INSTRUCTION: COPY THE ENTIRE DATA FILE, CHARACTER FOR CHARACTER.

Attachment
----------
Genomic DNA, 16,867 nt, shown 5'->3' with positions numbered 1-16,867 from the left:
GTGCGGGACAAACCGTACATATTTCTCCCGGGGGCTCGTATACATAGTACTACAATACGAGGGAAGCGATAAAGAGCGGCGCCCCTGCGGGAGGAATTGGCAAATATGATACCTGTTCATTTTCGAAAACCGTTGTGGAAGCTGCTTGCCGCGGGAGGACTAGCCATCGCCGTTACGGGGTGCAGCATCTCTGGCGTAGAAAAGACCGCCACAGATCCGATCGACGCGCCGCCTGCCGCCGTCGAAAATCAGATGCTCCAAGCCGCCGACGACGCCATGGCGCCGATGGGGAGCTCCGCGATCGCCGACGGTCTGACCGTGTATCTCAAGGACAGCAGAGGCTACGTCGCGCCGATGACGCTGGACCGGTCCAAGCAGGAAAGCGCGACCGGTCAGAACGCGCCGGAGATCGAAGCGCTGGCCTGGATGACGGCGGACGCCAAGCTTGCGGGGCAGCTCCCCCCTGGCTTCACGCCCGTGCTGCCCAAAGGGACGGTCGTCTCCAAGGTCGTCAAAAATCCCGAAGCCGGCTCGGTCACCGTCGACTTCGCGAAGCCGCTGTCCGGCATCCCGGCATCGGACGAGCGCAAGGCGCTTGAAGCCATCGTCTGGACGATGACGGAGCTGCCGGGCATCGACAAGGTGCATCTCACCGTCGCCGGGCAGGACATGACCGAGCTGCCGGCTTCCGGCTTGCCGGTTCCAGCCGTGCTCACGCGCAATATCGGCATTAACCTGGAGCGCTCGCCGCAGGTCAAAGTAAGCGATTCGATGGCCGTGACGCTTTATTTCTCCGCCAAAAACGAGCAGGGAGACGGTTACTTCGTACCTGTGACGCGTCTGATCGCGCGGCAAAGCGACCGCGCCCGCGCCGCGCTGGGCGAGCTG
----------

Genomic DNA, 16,867 nt, shown 5'->3' with positions numbered 1-16,867 from the left:
GTGCGGGACAAACCGTACATATTTCTCCCGGGGGCTCGTATACATAGTACTACAATACGAGGGAAGCGATAAAGAGCGGCGCCCCTGCGGGAGGAATTGGCAAATATGATACCTGTTCATTTTCGAAAACCGTTGTGGAAGCTGCTTGCCGCGGGAGGACTAGCCATCGCCGTTACGGGGTGCAGCATCTCTGGCGTAGAAAAGACCGCCACAGATCCGATCGACGCGCCGCCTGCCGCCGTCGAAAATCAGATGCTCCAAGCCGCCGACGACGCCATGGCGCCGATGGGGAGCTCCGCGATCGCCGACGGTCTGACCGTGTATCTCAAGGACAGCAGAGGCTACGTCGCGCCGATGACGCTGGACCGGTCCAAGCAGGAAAGCGCGACCGGTCAGAACGCGCCGGAGATCGAAGCGCTGGCCTGGATGACGGCGGACGCCAAGCTTGCGGGGCAGCTCCCCCCTGGCTTCACGCCCGTGCTGCCCAAAGGGACGGTCGTCTCCAAGGTCGTCAAAAATCCCGAAGCCGGCTCGGTCACCGTCGACTTCGCGAAGCCGCTGTCCGGCATCCCGGCATCGGACGAGCGCAAGGCGCTTGAAGCCATCGTCTGGACGATGACGGAGCTGCCGGGCATCGACAAGGTGCATCTCACCGTCGCCGGGCAGGACATGACCGAGCTGCCGGCTTCCGGCTTGCCGGTTCCAGCCGTGCTCACGCGCAATATCGGCATTAACCTGGAGCGCTCGCCGCAGGTCAAAGTAAGCGATTCGATGGCCGTGACGCTTTATTTCTCCGCCAAAAACGAGCAGGGAGACGGTTACTTCGTACCTGTGACGCGTCTGATCGCGCGGCAAAGCGACCGCGCCCGCGCCGCGCTGGGCGAGCTG